Sally* was a friend from my home church. We had lost touch over the years, but when my mother died, we started corresponding again after she sent me an encouraging sympathy card. Through the years our friendship grew. We occasionally visited each other’s homes, as we lived states apart.
When my father became feeble, the siblings—none of whom were now living in our hometown—decided he should be moved into an assisted living facility near where he had grown up. Sally lived nearby. She would sporadically check in on Dad and we would chat.
Since she drove past the assisted living facility on her way to work, I occasionally—probably twice a year—would pay for and ask her to pick up something for Dad. They knew each other from church and I thought a visit from a familiar face would be good for his courage. She always said, “Sure, not a problem.” I thanked her and asked about the visits. She lifted his spirits and he hers, she would say.
Life gets messy
However, not long ago, things took a nosedive when I received a confusing email from her. I couldn’t figure out what it was about. I had to re-read it three or four times. Then I realized it wasn’t meant for me. She had intended to send it to someone else. In the email, she said what a twit I was. “All these years I have helped out and delivered things to her dad, she has never paid me for my time and now she wants me to pick up something again.”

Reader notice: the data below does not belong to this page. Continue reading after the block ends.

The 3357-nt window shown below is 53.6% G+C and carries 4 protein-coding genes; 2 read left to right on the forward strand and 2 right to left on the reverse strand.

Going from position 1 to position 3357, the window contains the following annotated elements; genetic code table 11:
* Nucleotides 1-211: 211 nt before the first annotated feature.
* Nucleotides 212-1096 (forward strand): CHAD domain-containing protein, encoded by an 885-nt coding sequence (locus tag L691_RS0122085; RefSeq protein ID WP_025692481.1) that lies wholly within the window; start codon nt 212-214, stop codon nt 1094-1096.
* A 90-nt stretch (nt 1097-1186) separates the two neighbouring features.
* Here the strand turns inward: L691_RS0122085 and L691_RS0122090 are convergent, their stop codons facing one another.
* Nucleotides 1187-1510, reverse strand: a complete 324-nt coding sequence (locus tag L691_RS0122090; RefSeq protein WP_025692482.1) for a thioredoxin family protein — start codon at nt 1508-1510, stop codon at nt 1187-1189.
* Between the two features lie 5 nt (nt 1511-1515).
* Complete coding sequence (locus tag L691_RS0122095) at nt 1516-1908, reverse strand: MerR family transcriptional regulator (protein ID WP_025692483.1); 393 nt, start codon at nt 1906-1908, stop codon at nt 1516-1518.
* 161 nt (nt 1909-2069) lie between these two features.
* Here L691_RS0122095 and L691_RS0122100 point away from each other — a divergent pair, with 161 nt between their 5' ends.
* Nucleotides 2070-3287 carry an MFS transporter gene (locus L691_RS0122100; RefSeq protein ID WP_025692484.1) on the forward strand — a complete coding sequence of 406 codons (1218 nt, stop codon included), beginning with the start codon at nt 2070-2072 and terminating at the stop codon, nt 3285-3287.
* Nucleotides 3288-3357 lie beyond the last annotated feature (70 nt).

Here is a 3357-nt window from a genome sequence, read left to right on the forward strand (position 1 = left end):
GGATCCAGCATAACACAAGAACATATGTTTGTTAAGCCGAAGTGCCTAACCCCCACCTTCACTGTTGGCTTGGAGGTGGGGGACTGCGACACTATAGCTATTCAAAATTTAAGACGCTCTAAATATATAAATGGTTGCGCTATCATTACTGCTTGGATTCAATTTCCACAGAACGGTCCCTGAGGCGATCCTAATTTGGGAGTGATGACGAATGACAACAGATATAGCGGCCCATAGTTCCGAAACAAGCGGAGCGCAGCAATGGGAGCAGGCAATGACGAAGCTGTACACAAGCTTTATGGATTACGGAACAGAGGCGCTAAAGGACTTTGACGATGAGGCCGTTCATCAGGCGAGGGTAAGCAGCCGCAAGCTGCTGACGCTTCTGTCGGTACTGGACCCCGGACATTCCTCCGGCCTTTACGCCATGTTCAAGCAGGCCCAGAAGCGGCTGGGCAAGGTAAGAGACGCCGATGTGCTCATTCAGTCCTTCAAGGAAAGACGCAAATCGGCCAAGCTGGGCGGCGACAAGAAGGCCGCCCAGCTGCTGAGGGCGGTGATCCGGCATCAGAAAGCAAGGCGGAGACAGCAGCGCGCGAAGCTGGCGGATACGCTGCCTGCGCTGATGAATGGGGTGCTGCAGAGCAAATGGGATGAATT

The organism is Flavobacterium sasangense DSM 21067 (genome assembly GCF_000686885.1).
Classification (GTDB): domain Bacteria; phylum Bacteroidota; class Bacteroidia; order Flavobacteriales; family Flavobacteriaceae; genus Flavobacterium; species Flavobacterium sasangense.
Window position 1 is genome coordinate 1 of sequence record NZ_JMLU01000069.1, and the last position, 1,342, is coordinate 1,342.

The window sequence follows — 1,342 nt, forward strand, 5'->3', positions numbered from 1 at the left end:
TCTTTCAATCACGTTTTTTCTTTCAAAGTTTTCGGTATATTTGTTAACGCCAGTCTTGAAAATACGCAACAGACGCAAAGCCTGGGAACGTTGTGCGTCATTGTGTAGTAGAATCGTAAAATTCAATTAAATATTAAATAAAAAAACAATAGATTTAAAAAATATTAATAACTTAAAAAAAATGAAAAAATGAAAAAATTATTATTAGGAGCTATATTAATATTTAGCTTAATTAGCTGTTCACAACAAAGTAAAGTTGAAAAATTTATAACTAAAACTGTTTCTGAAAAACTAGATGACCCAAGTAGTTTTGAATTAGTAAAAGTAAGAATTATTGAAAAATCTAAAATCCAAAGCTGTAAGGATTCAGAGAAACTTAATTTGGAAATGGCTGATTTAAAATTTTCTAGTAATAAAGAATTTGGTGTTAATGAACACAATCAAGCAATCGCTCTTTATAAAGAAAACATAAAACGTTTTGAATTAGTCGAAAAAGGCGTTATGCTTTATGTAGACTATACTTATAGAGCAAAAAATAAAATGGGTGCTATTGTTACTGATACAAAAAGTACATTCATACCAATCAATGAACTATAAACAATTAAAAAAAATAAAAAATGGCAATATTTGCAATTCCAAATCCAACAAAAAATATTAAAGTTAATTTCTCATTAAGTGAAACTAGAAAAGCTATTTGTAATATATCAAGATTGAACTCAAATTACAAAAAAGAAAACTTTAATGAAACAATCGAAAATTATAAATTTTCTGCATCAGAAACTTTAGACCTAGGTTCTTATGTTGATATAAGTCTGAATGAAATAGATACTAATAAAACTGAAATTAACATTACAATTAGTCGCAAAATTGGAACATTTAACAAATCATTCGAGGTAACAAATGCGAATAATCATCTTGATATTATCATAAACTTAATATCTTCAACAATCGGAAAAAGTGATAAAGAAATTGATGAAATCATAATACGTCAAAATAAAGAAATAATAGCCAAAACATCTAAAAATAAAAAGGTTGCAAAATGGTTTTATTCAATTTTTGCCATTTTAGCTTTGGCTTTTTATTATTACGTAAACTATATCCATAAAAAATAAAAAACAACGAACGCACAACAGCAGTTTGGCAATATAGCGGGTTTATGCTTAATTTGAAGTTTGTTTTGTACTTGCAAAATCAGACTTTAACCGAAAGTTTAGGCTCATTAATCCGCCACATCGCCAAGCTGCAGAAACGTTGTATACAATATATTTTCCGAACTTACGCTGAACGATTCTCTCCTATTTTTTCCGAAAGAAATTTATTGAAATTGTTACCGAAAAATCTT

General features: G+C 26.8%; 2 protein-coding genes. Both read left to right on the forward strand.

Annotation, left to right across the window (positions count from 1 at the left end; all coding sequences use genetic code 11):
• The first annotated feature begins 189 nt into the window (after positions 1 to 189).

At first I was confused, then I became angry and finally, I realized I was really hurt she would call me a “twit.” It took some time but later I replied, “Was this email meant for me? Are we still friends?”
I decided I needed to compensate her for her efforts, explaining how sorry I was for the times I asked for her help: “Please accept this gift card as a thank you for the visits you have made to Dad. I will be making other arrangements from now on.”
She returned the card to me writing, “I don’t need to be reimbursed; that’s what friends are for.” I debated—friends?
Forgiveness is a gift
Through prayer and the counsel of friends, I decided to continue my friendship with Sally. I prayed for God to heal this situation and He mostly has. We still correspond but things are not the same.
Our paths have crossed as I have flown home to visit my father but we have never mentioned the unfortunate incident. I believe I expected too much from our friendship. I am just so grateful for forgiveness and the attitude of forgiveness. Both are gifts from God.
*not her real name
—As told to Jacquie Biloff.